Tag Archives: France

Master Sergeant Vito R. Bertoldo, USA (January 9-10, 1945)

Vito R. Bertoldo was born on December 1, 1916 in Decatur, Illinois. On January 9-10, 1945 as a Master Sergeant in Company A, 1st Battalion, 242nd Infantry Regiment, 42nd Infantry Division, when his unit’s positions were beset by a massed counter-attack of Nazi armor and infantry, his single-handed courage under fire turned the tide of the battle, and is best left to his citation for the Medal of Honor to tell the tale.

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Technical Sergeant Charles F. Carey, Jr., USA (January 8-9, 1945)

Charles F. Carey, Jr. was born on December 23, 1915 in Canadian, Oklahoma. He was living in Wyoming when he entered the United States Army. By the winter of 1944-1945, he was fighting in western Europe with the 397th Infantry Regiment of the 100th Infantry Division.

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Technical Sergeant Russell E. Dunham, USA (January 8, 1945)

Russell E. Dunham was born in East Carondelet, Illinois on February 23, 1920. He held just a grammar school education and was a farmhand when he volunteered for the United States Army and enlisted on August 16, 1940.

Dunham fought across North Africa and Europe with the 3rd Infantry Division. By January 8, 1945, he was a Technical Sergeant and acting as a platoon leader in Company I, 3rd Battalion, 30th Infantry Regiment.

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Private First Class George B. Turner, USA (January 3, 1945)

George Benton Turner was born on June 27, 1899 in Longview, Texas. He first answered America’s call to service in 1918, when he enlisted in the United States Marine Corps while a student at the Wentworth Military Academy in Missouri. Turner joined too late to see service overseas during World War I. After being released from the Marines, he settled in California.

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Sergeant Charles A. MacGillivary, USA (January 1, 1945)

Charles Andrew MacGillivary was born on January 17, 1917 in Charlottetown, Prince Edward Island, Canada. At age 16 he joined the Merchant Marine, and as a late teenager, emigrated to the United States, settling in Boston, Massachusetts where his brother lived.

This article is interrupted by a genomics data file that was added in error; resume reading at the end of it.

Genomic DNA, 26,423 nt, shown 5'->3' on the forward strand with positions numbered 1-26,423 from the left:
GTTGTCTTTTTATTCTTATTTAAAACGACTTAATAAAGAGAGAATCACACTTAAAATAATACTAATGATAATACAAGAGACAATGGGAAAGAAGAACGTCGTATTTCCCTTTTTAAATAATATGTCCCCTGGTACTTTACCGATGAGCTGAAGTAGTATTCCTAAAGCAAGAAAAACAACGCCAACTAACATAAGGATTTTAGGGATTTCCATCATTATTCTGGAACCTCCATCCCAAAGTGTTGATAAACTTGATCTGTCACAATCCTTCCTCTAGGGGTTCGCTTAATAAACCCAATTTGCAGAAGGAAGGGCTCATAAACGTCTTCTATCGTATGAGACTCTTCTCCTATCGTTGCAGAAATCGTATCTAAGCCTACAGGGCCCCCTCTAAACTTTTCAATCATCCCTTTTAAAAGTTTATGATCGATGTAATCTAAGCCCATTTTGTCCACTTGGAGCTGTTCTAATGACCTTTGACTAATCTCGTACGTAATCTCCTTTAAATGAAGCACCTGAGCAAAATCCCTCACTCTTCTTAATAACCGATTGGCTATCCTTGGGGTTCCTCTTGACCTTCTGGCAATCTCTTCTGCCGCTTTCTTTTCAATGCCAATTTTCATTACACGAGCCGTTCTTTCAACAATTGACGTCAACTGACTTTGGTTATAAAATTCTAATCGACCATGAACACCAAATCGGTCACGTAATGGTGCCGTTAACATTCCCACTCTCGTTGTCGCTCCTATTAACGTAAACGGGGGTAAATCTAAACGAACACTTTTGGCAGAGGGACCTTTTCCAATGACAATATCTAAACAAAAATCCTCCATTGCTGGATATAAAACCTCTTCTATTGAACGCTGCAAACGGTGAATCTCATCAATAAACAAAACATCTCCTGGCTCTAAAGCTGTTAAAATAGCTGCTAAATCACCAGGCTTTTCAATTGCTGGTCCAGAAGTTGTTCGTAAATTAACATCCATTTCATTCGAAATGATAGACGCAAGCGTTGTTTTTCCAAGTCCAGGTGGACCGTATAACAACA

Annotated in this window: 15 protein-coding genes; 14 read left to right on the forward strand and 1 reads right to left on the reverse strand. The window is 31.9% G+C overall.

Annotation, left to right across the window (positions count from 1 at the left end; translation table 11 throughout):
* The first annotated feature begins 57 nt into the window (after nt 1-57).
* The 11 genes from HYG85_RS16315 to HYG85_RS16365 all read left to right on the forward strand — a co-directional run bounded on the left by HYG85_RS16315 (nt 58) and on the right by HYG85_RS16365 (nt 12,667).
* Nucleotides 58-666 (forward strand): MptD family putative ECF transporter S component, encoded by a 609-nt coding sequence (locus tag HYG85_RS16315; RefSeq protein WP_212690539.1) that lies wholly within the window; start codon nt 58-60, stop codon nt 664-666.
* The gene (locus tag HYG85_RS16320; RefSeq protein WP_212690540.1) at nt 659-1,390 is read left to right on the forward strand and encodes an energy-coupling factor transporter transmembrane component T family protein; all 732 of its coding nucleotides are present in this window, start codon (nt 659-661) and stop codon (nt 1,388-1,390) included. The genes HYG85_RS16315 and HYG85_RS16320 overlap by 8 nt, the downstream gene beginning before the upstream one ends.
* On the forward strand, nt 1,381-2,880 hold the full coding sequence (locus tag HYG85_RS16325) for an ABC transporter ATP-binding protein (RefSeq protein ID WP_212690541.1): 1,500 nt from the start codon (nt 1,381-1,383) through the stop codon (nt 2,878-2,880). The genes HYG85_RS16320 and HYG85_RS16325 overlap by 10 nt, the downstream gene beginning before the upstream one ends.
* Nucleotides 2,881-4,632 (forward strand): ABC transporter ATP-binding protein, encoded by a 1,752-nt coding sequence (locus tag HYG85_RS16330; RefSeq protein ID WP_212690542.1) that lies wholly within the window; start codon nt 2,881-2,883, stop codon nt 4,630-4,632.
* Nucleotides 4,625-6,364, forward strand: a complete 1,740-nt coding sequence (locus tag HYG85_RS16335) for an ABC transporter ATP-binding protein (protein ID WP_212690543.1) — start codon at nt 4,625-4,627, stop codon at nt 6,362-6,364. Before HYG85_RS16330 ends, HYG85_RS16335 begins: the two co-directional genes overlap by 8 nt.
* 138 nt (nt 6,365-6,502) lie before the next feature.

After the Japanese attack on Pearl Harbor on December 7, 1941, he volunteered for the United States Army in January of 1942. During his training, he was offered the opportunity to become a United States citizen, which he took.

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Sergeant Ellis R. Weicht, USA (December 3, 1944)

Ellis R. Weicht was born on April 17, 1916 in Clearville, Pennsylvania. He was a farm hand in Bedford, Pennsylvania when he was drafted for service in the United States Army in the early days of America in World War II on February 5, 1942.

By December 3, 1942, Weicht was a Sergeant and squad leader in Company F, 2nd Battalion, 142nd Infantry Regiment of the 36th Infantry Division.

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Staff Sergeant Junior J. Spurrier, USA (November 13, 1944)

James I. Spurrier, Jr. was born in Russell County, Virginia on December 14, 1922. He possessed only a grammar school education when he voluntarily enlisted in the United States Army on September 25, 1940. Spurrier misread the forms he had to fill in, and became known to the Army as “Junior James Spurrier”.

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Two “Tough ‘Ombres” – Everhart & Sayers (November 12, 1944)

90th Infantry Division Patch (Wikimedia Commons)

The 90th Infantry Division was first formed in August 1917 as part of the United States Army for service in World War I. It was known as the “Texas Oklahoma” division as most of the division’s men came from those two states, and the division’s patch became a combined “T” and “O”.

The 90th was deactivated after World War I, and was reformed for World War II in 1942. The first elements of the division landed in Normandy on D-Day, and the full unit entered combat by June 10, 1944. The division’s combat record gave them a better nickname that played off of the “TO”: “Tough ‘Ombres”. About five months later on November 12, 1944, two of the division’s soldiers exhibited heroism above and beyond the normal call of duty.

One man lived, one died, and both received the Medal of Honor.

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Technician Fifth Grade Alfred L. Wilson, USA (November 8, 1944)

Alfred Leonard Wilson was born in Fairchance, Pennsylvania on September 18, 1919. He lived his whole life there, and was employed as a miner when he was drafted into the United States Army on February 15, 1943 for World War II service. Wilson was trained as a combat medic and assigned to the medical detachment of the 328th Infantry Regiment of the 26th Infantry Division.

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Private First Class Joe M. Nishimoto, USA (November 7, 1944)

Joe M. Nishimoto was born an American citizen to Japanese parents in Fresno, California on February 21, 1919. He was interned like most Japanese-Americans in the wake of the attack on Pearl Harbor. He was at the Jerome War Relocation Center in Arkansas when his brother-in-law arranged for his release and move to Columbus, Ohio.

Nishimoto was living in Columbus when he was drafted into the United States Army on October 4, 1943. He volunteered for service in the all-Nisei (2nd generation Japanese-American) 442nd Regimental Combat Team.

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